Author Pride: Fickle But Necessary
Posted on March 21, 2016
One of my good friends, J.P. Barnaby, wrote a week or so ago about being proud of what you write. I think about when I published the first version of A Funny Thing Happened on the Way to My Sexual Orientation and, really, what a risk it was for any publisher to take a chance on a gay novel at that time, which was 2003. One did not exactly go around saying he or she was the author of a novel based in the LGBT genre unless one was in a crowd of like-minded folks. Things have changed tremendously since then.
To be honest, I was never embarrassed by what I wrote. It made me laugh and it made me tear up. It was good. It wasn’t perfect, but it was good. There was a question I was frequently asked by my not-like-minded friends, though, and it started to irritate me after a while; “When are you going to write something mainstream that everybody can enjoy?” It’s funny in a non-humorous way that many novels within the LGBT genre today are enjoyed by the mainstream. And when you think about it, the plots are very mainstream, just with a switch in traditional gender couplings.
An interesting thing happened when I agreed to participate in what would be my first foray into anthologies, Butt Pirates In Space. We got some flack for it, internally and externally. This wasn’t Shakespeare nor was it meant to be. It was born out of being a fun project for us, and the stories featured a camp quality that was tongue in cheek. Now, despite the title and the titles that followed, each one actually helped me grow as an author.
How did they help me grow? Each anthology featured a different genre; Sci-Fi, Martial Arts, Christmas/Holiday, Western, and Super Heroes. I moved away from what I typically wrote in terms of mostly dialogue, and ventured into areas of description, and developing characters I never would have bothered with before, even romantic plot elements. Yes, the anthology titles are a bit outrageous and have raised more than a few negative comments, but the stories are solid. I’m not embarrassed by them, by my co-authors, or the titles.
I learned from my co-authors. These are people who write romance and they do it very, very well. I didn’t, and when I tried, I needed help. They tutored me, explained where my strong points were, and where I needed improvement. Then they helped me improve. Why in the world would I ever be embarrassed by this, by them, or by what we wrote?
My latest series, Falling Awake, has taken a major detour from humor and from what I’ve been writing in the anthologies. I’m told it’s my best work so far. The thing is I don’t believe I ever would have taken the chance and written it if not for my work in the anthologies. I’m proud of Falling Awake, and I’m proud to have that series sit right along next to Chinchilla Chimichangas, or Twink Ninja Tiger, Flaxen Buns Of Fury. I’m not ashamed of any of these stories.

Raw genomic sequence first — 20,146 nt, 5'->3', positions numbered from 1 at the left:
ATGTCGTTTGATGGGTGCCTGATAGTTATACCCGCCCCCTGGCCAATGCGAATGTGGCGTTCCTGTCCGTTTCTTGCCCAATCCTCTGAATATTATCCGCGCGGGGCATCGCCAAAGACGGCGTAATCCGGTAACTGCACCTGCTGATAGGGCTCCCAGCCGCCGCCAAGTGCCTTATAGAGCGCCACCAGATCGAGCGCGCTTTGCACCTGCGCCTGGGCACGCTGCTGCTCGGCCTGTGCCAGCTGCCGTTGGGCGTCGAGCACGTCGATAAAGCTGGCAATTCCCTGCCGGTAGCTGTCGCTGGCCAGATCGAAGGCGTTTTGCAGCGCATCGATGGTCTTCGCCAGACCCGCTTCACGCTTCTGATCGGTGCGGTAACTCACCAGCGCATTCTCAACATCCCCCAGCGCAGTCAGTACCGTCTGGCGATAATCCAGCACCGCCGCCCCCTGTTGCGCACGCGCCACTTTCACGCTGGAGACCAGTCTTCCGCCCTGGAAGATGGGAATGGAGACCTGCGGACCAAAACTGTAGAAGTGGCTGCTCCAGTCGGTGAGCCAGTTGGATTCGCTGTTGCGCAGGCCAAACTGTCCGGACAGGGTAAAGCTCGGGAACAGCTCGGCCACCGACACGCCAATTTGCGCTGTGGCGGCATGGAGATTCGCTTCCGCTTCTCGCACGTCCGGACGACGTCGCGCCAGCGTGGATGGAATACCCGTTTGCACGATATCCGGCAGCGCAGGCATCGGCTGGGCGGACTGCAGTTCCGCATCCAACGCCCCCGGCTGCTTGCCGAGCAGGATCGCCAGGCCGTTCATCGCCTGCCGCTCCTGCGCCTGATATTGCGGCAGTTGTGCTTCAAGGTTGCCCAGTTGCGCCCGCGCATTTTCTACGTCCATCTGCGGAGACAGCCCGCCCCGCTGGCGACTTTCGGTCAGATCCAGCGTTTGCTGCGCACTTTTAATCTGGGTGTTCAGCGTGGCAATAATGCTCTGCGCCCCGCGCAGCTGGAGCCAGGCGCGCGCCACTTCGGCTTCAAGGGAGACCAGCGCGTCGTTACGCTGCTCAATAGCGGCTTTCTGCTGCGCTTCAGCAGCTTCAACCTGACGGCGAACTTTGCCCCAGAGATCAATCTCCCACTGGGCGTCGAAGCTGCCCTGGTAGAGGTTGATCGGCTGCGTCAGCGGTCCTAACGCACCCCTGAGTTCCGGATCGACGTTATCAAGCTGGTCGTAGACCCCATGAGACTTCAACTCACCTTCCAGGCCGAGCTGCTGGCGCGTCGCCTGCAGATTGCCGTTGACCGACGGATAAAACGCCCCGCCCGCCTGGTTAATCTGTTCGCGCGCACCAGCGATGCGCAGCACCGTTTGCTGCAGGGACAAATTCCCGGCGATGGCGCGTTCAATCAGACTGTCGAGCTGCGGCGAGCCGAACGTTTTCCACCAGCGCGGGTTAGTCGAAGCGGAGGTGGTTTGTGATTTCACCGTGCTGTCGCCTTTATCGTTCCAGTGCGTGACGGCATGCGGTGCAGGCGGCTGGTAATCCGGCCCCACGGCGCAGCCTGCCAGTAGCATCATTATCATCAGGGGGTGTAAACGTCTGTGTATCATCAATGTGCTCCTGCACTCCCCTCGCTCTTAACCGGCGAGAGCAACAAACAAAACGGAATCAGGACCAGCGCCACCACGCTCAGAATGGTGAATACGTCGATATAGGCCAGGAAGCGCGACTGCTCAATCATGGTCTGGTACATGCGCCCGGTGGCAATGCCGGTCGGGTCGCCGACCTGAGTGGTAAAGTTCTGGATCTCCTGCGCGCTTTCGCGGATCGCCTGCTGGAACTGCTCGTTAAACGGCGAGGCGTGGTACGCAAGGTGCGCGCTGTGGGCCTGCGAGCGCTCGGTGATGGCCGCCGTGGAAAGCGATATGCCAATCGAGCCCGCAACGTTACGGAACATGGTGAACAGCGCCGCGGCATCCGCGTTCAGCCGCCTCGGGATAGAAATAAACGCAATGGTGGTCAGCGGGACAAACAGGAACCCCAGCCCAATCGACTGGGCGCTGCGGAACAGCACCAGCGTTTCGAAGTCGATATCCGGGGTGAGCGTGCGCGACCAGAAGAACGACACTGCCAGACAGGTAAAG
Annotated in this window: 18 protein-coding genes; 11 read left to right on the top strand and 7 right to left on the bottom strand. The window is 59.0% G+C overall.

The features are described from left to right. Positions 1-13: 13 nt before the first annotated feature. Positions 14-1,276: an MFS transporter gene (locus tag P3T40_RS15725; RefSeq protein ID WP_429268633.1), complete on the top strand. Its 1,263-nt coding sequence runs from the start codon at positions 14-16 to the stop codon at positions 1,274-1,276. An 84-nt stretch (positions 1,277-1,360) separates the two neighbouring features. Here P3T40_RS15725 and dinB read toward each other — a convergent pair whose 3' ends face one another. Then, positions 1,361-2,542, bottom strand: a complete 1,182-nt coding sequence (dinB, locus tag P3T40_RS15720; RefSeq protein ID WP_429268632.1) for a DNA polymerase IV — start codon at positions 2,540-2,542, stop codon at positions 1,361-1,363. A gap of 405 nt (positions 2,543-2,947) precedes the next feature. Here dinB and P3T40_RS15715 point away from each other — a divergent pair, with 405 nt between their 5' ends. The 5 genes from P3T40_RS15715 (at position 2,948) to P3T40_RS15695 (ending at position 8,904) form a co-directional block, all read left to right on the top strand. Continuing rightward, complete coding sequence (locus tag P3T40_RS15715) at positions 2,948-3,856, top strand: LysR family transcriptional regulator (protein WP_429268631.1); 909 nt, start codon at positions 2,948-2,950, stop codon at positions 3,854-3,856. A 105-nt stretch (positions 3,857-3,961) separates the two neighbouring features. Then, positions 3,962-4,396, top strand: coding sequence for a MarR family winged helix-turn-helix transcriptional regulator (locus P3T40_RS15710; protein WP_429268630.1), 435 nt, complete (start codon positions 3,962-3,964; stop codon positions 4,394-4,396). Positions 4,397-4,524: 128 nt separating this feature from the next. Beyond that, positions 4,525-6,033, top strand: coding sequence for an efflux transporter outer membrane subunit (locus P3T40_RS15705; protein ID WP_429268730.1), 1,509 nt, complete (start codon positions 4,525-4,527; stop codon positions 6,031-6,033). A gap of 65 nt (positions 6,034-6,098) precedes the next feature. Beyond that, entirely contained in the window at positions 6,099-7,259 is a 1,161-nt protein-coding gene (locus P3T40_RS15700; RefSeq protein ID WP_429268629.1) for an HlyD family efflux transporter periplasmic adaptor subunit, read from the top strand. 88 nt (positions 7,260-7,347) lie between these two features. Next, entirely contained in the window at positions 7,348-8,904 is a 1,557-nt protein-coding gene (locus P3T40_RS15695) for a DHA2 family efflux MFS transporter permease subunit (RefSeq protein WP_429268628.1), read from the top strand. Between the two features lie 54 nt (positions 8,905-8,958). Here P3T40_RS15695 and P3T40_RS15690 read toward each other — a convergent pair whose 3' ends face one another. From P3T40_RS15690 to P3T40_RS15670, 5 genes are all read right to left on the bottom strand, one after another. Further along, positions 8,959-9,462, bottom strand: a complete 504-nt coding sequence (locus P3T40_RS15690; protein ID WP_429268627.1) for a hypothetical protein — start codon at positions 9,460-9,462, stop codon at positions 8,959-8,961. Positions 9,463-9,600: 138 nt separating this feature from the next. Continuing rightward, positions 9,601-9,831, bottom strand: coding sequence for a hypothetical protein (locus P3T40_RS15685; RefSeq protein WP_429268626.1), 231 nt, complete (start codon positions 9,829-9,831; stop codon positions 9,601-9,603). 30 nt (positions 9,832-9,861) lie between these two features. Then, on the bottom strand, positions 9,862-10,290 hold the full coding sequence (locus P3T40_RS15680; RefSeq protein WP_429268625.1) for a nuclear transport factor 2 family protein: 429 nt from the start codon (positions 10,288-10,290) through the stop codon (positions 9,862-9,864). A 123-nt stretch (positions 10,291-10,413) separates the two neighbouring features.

I may not be making a ton of money from publishing, but that hasn’t deterred me from experimenting and continually trying to improve and expand my writing. It’s bad enough that most writers I know are their own worst critics. I am too. So if something is good enough for us, don’t let anybody else ever suggest you should be anything less than proud of what you put out there.
Unless it’s total shit and you know it’s shit. Then you should be embarrassed. But, if you’re like me and my fellow anthology authors, you won’t do that.
So if you do…you know…stop.
Kristoffer Gair (who formerly wrote under the pseudonym Kage Alan) is the Detroit-based author of Honor Unbound, A Funny Thing Happened On The Way To My Sexual Orientation, Andy Stevenson Vs. The Lord Of The Loins, Gaylias: Operation Thunderspell, several short stories featured in anthologies (to be combined in a forthcoming book), the recently re-published novella Falling Awake, its sequel, Falling Awake II: Revenant and Falling Awake III: Requiem.
4 Responses to “Author Pride: Fickle But Necessary”
Ally Blue says:
March 21, 2016 at 1:16 pm
Hey, I caught you admitting you’re not embarrassed by being associated with me!
Your stories are awesome and everyone should read them. Thus says me.
March 21, 2016 at 1:33 pm
Well, it’s not exactly fair to make everybody suffer by pointing out one person. 😛
Eddie Lam says:
March 21, 2016 at 9:51 pm
My big brother, I am proud of you. I am proud of you as a writer. You should always write whatever you feel comfortable with, and follow your passion lead you. LGBT story also has its own market as well as anthology. And you are right, your story are mainstream if you just rename the character to male and female, bull shit.
Everyone in your life will help you grow, as well as every chapter of your life. Comparing your old story A Funny Thing Happened on the Way to my Sexual Orientation to anthology butt series, until recent falling awake, you did grow.
And for those who ever ask you what you should write, I would simply say, “mind your own business’ =)
JP Adkins says:
March 21, 2016 at 11:50 pm
Your work has always been wonderful and it gets better with each story.